The museum was founded by the nurse and explorer Kate Marsden and Reverend J.C. Thompson FGS. Marsden was one of the first women to be made a fellow of the Royal Geographical Society after she travelled thousands of miles across Russia to Siberia in 1891. Marsden is credited as the person who inspired the museum's creation as she organised meetings to gather local support. She invited local dignitaries and successfully applied for artefacts from Bryant and May, Frys and Colmans. The museum was given a shell collection by Marsden and she encouraged Dr Walter Amsden to donate a collection of Egyptian artefacts. In 1913 the Mayor of Bexhill contacted the committee and revealed that Marsden had been involved in a controversy concerning her finances and sexuality. Marsden was obliged to resign. The museum still opened in 1914 but without Marsden. Thompson served as voluntary curator until 1924. The local corporation provided a small grant and also gave the museum the use of a building in Egerton Park known as the Egerton Park Shelter Hall. This glass roofed hall had been built in 1903. The controversy surrounding Kate Marsden was not resolved and she lived out her days suffering from dropsy and senile decay. After she died the museum refused a portrait that was offered to the museum that she had helped to create. Her Russian watch, medals, whistle and a brooch given to her by Queen Victoria were sent to the Royal Geographical Society.
The Sargent Gallery is named after Henry Sargent who devoted his life to the Museum as its Curator from 1920 up until his death in 1983. This building was originally the Egerton Park Shelter Hall, which was designed in 1902 and built in 1903. It was taken over as Bexhill Museum 1914 and they have been there ever since. There is a little bit of everything in this gallery, which preserves the experience of visiting an Edwardian museum – there is always something new to discover. You will find sea shells and dinosaurs; birds, mammals and insects. There are artefacts from Ancient Egypt and Peru, stone tools and local archaeological treasures. Explore the world through the objects brought back by the founders – see items from Africa, India and Tibet.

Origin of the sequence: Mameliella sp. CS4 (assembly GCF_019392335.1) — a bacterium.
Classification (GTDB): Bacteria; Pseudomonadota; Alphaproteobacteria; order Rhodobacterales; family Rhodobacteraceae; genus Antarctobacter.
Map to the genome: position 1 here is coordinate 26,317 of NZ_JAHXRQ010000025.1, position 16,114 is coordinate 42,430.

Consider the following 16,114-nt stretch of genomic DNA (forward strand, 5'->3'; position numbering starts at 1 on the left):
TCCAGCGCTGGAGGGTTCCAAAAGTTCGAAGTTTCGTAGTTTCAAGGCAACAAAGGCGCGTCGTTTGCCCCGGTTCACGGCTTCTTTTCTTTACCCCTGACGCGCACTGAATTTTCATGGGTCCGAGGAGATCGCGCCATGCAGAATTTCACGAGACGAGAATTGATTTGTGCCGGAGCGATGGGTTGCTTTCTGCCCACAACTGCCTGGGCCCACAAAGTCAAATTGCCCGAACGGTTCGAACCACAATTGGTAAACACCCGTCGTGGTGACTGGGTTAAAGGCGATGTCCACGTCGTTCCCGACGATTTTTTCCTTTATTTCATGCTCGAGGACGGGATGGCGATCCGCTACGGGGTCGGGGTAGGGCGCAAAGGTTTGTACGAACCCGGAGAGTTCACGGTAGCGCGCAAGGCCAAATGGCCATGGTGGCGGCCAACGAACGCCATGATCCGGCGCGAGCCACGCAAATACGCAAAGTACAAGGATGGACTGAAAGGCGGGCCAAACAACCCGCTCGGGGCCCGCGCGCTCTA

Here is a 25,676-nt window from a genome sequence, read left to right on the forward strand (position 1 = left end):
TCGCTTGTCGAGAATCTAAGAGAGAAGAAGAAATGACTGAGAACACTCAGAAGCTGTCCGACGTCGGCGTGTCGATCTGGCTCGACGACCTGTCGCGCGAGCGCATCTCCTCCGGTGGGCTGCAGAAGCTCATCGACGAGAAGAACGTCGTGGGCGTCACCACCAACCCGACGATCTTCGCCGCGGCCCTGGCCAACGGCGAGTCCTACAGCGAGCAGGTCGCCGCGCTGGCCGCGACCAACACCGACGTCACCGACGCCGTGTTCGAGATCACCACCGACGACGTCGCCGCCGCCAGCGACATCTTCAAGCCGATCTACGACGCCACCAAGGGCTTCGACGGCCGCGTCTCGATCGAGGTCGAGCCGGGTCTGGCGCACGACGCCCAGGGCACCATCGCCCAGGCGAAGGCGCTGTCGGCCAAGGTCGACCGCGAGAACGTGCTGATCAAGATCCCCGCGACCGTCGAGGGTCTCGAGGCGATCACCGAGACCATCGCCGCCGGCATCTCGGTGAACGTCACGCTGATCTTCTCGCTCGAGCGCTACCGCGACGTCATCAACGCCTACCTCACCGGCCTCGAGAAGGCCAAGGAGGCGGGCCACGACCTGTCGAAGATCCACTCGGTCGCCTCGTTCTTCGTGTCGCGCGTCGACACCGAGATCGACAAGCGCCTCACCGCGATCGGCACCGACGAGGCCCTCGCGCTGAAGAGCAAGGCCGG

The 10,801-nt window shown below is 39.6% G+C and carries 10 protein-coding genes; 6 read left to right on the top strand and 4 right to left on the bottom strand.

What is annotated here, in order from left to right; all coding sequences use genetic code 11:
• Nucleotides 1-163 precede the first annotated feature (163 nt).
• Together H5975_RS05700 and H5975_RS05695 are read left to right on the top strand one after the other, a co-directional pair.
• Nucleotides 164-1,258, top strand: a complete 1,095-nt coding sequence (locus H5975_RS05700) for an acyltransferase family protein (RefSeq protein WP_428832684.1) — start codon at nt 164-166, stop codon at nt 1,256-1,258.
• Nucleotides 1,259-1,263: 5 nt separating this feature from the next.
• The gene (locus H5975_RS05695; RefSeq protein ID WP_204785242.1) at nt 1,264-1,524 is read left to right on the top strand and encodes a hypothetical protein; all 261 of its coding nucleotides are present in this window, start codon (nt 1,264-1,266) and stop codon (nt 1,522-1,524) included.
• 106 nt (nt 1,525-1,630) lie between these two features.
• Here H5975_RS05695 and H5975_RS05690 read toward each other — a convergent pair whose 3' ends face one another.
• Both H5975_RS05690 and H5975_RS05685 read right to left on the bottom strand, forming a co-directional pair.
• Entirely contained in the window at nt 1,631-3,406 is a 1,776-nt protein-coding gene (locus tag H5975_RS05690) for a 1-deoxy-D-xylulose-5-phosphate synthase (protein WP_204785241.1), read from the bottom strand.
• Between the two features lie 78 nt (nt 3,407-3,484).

In the Costume Gallery you can delve into the museum’s sumptuous fashion and costume collections dating from the 17th century to the modern day in our Costume Gallery. These fantastic displays lead you through two hundred years of developing fashion and design, from tortuous corsets to stunning evening dresses. Aspects of each era’s social history are also brought to life with a selection of original everyday items alongside the costumes.